“Less waiting times for lifting knives are the greatest time savings when providing the LCC140. Depending on the project-specific circumstances, however, many other variables have to be taken into account,” he explains.
The goal of the LCC design was never to compete against traditional cranes under all circumstances, adds Henriksen. Rather, the team worked with two specific key development drivers. The first is to get the maximum benefit from locations that are not suitable for normal cranes. The second is to actively anticipate future trends, as the hub heights – now already in the range of over 150 to 160 meters – continue to rise and the operating costs for conventional cranes rise to an excessive level. Henriksen believes that the LCC concept could be expanded further.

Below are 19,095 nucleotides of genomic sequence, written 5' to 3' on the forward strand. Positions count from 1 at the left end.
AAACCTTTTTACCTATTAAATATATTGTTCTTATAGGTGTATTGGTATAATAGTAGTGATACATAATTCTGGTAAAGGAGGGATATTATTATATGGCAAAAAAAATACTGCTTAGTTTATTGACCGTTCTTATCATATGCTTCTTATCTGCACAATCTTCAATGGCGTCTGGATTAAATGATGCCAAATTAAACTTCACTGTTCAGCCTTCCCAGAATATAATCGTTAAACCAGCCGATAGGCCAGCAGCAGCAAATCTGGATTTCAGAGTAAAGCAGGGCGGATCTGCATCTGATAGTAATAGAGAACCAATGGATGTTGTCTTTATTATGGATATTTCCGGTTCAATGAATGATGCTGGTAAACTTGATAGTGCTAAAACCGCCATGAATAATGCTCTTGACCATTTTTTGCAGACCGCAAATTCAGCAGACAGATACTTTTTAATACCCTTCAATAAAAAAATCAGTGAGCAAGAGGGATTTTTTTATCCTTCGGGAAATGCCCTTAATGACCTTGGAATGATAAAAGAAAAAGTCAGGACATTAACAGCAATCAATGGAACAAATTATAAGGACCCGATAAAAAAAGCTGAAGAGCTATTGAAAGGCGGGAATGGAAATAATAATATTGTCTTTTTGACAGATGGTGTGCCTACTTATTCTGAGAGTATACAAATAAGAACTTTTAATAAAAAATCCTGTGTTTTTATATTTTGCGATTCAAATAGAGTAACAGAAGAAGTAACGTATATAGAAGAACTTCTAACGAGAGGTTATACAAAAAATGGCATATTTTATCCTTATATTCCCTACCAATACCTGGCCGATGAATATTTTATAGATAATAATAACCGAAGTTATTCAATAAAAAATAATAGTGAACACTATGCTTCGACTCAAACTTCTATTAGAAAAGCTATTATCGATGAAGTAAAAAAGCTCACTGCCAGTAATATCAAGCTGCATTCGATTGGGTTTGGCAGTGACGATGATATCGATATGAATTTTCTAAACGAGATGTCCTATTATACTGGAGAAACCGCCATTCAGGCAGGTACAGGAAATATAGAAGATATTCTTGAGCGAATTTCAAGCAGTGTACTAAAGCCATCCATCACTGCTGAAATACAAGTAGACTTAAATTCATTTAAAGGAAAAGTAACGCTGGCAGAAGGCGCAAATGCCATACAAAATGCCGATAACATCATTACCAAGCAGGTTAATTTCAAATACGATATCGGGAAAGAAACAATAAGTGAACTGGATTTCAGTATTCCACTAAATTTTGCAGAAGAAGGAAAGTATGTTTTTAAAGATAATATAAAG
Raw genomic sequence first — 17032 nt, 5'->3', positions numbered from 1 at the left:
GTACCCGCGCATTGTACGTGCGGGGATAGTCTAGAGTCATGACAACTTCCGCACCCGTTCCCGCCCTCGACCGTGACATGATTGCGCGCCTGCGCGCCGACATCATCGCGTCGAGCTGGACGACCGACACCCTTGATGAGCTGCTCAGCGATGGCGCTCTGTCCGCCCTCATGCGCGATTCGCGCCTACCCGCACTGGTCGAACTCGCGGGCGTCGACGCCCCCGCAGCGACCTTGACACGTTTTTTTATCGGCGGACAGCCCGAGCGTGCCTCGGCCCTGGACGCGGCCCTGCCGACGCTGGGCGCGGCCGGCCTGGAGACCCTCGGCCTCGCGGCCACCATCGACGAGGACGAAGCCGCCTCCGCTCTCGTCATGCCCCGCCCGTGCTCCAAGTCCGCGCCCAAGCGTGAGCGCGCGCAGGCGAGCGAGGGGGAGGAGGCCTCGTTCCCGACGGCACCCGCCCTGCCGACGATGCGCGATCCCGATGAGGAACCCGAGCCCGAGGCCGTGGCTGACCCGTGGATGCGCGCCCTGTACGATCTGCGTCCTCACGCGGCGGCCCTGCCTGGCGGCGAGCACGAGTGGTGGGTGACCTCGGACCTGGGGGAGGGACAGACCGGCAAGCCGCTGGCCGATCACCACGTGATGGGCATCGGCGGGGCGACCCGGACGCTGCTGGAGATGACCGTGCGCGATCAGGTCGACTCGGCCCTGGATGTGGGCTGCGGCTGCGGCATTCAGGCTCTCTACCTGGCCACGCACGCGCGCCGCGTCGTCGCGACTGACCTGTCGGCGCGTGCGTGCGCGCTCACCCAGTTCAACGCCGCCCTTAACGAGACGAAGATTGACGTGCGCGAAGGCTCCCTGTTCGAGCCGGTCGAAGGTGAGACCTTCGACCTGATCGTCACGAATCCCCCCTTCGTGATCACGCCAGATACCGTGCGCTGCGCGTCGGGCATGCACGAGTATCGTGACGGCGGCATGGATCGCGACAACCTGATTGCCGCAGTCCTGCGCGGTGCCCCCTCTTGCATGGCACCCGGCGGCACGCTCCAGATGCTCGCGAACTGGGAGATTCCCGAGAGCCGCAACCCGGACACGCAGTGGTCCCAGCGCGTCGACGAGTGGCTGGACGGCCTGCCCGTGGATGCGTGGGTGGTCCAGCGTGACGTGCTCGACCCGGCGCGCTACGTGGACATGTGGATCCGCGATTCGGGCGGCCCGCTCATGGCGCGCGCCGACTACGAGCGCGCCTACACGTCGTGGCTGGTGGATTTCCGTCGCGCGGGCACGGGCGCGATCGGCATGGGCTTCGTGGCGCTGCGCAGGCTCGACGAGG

“Another major challenge is to work towards an even higher level of system integration throughout the entire construction process of the wind project. Another is to further optimize the cost-critical connection between crane and tower and, as part of this process, continuously evaluate the price for the Additional services, “he concludes.
Perfect harmony – How the modular steel tower and LCC60 / LCC140 work together
All Enercon modular steel towers (MSTs) with a wide base consist of pre-bent conical steel sheets, each 2.8 x 12 meters in size, about 20 mm thick and already precision-cut holes for the vertical and horizontal bolt connections. The assembly process begins by screwing these individual elements together in tapering full-circle sections, with the section diameter decreasing with height.
A key feature of the combined tower crane system is that all individual MST sections contain three levels with large pre-cut holes in the shell floor area for LCC60 / LCC140 assembly.